Before you make a wrong move when cleaning your guitar, see what you can and can’t use to clean guitars.
Cleaning the magnet
Sometimes you can find a build-up of dirt and grime by the magnet. Pickups need those magnets for the sound (we will speak more about how that works later). Too much dirt from the magnets can cause issues.
So, to remove dirt from the magnets you can use something like a slotted screwdriver (the flat one) and scrape off whatever you can. If you want the magnets to pop you can give it some silver polish. They will look and sound great.
If you are gonna do this make sure you do it before you polish the pickups or just protect the pickups since the dirt that you scrape off the magnet will fall onto the cover.
Cleaning rust on the pickups
It’s very common for metal pickups to become rusty just like any other metal in contact with moisture see here. You can use something like WD-40, or you can unscrew the pickup and give it a vinegar bath.
However, taking off the pickup may be a little complicated so I wouldn’t mess with it unless you know what you are doing. If you don’t know what you are doing, take it to a professional to take it off for you.
Why it’s important to clean your pickup
Before I can answer why it’s important, we need to go off-topic for a second to explain how they work.
How pickups work
I’m no scientist but I’m pretty sure I can get the idea over.
Basically, the magnets on the pickup interact with the magnets in the string creating a magnetic field. When the string vibrates, it’s picked up by the magnets and is translated into a language (electrical signals) the speakers understand so they can play it accordingly.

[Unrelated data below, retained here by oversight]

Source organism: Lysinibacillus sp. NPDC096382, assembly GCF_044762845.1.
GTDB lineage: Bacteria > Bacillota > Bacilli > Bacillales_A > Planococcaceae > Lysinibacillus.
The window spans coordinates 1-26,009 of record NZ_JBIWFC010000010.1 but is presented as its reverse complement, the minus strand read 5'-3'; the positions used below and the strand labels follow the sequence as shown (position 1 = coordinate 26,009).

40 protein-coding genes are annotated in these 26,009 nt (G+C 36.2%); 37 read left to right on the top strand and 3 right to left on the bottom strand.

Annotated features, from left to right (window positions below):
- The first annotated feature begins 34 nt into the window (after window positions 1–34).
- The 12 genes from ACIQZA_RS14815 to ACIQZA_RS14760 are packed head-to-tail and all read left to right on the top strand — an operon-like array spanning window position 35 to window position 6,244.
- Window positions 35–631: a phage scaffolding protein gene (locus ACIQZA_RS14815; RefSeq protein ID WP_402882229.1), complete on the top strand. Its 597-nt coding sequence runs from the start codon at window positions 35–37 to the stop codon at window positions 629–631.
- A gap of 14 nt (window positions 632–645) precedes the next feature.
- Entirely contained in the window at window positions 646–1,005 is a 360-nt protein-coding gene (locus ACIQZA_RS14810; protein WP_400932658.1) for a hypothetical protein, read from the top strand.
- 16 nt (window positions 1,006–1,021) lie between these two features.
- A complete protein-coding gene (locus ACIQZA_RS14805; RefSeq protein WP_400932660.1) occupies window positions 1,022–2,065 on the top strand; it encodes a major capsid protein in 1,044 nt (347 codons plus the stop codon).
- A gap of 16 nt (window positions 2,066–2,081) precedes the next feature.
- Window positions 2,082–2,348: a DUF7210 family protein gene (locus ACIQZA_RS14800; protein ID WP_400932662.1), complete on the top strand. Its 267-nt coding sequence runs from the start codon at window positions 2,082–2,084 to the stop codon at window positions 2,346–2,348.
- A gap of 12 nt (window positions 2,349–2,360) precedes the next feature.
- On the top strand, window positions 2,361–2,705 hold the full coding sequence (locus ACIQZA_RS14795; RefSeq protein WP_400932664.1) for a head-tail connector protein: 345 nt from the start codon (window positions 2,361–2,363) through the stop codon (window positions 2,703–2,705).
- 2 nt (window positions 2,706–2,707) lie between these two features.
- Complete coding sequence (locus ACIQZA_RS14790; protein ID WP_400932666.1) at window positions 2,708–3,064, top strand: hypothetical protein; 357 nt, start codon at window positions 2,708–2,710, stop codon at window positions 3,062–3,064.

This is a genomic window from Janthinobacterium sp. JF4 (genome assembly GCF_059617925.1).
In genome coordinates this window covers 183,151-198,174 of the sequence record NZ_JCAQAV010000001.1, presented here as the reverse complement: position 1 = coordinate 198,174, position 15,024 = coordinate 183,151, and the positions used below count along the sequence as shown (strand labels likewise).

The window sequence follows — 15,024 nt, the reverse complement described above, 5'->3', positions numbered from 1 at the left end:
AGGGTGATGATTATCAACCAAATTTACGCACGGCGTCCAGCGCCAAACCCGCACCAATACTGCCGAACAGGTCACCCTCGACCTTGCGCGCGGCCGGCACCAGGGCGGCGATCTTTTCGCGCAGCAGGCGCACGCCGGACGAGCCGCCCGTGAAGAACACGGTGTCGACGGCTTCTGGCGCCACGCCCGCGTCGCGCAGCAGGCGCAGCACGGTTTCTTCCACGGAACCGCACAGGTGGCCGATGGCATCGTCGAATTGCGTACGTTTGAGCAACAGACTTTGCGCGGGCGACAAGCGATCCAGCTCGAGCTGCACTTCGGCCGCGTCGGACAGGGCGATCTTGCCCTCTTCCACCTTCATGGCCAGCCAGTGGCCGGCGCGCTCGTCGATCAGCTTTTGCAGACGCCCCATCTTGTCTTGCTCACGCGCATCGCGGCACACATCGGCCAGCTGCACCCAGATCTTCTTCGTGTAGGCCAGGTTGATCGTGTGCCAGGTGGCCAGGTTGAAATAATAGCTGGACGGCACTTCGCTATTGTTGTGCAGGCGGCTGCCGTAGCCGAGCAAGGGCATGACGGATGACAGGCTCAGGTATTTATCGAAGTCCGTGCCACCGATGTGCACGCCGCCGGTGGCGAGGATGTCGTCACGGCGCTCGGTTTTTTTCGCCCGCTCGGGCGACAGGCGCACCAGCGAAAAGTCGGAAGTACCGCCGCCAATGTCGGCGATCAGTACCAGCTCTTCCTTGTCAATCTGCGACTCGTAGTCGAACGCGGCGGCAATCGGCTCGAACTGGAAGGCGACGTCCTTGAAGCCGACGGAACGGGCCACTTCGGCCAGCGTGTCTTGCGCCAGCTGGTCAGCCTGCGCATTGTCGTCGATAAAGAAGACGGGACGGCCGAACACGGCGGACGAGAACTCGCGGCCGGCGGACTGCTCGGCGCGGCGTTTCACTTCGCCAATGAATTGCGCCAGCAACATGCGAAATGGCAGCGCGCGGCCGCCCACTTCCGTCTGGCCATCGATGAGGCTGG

There’s a lot more to it, but that’s all we need to know for today’s discussion. If you want to learn more see here.
Why it’s important to keep it clean
Since the pickups are the things that “pick up” the sound, it needs to be clean so there’s no disruption. If there is a disruption you can expect to hear uneven tone, reduced output, and dull sound.
How to prevent a build-up of dirt on my guitar pickups?
By taking a clean, soft cloth and wiping it every so often it will prevent the dirt from building up.
Can I use alcohol to clean my pickups?
Alcohol is good to use on metal however it’s not the best for the guitar’s body. So it’s pretty risky.
Will dirty pickups affect the tone?
Yes. As mentioned before, the pickups are responsible for translating the vibrations into electrical signals. If they’re dirty you may hear dull sound, uneven tone, and reduced output.
There ya have it! That’s how you clean your pickups. Just to recap we spoke about the steps needed to clean them and even tips to clean the magnets and some rust. Refer to this page if you ever come upon it (don’t wish it though).
A tip to prevent a build-up of dirt is to wipe it down every so often. Failing to do so can affect the tone. If you don’t wanna mess with any of that and save yourself a trip to the luthier, we really recommend wiping it down every so often.
Hope you enjoyed!